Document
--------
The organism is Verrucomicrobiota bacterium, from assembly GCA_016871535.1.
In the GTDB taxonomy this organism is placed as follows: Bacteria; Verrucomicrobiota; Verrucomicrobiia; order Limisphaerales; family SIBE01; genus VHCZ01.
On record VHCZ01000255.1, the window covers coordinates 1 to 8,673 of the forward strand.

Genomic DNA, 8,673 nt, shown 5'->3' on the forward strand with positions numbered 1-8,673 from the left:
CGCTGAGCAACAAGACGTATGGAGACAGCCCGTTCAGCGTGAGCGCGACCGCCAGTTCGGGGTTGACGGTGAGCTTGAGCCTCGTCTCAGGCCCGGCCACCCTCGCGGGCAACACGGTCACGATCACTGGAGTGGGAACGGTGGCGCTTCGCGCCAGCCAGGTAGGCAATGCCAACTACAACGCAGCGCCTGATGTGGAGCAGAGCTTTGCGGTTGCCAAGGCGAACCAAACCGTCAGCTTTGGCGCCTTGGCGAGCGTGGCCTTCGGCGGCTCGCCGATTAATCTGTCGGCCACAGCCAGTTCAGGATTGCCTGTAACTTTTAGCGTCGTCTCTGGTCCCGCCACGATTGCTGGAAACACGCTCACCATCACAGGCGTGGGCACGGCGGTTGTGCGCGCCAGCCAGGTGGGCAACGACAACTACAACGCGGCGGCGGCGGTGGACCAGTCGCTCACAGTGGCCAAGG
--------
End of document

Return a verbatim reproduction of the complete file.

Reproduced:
The organism is Verrucomicrobiota bacterium, from assembly GCA_016871535.1.
In the GTDB taxonomy this organism is placed as follows: Bacteria; Verrucomicrobiota; Verrucomicrobiia; order Limisphaerales; family SIBE01; genus VHCZ01.
On record VHCZ01000255.1, the window covers coordinates 1 to 8,673 of the forward strand.

Genomic DNA, 8,673 nt, shown 5'->3' on the forward strand with positions numbered 1-8,673 from the left:
CGCTGAGCAACAAGACGTATGGAGACAGCCCGTTCAGCGTGAGCGCGACCGCCAGTTCGGGGTTGACGGTGAGCTTGAGCCTCGTCTCAGGCCCGGCCACCCTCGCGGGCAACACGGTCACGATCACTGGAGTGGGAACGGTGGCGCTTCGCGCCAGCCAGGTAGGCAATGCCAACTACAACGCAGCGCCTGATGTGGAGCAGAGCTTTGCGGTTGCCAAGGCGAACCAAACCGTCAGCTTTGGCGCCTTGGCGAGCGTGGCCTTCGGCGGCTCGCCGATTAATCTGTCGGCCACAGCCAGTTCAGGATTGCCTGTAACTTTTAGCGTCGTCTCTGGTCCCGCCACGATTGCTGGAAACACGCTCACCATCACAGGCGTGGGCACGGCGGTTGTGCGCGCCAGCCAGGTGGGCAACGACAACTACAACGCGGCGGCGGCGGTGGACCAGTCGCTCACAGTGGCCAAGG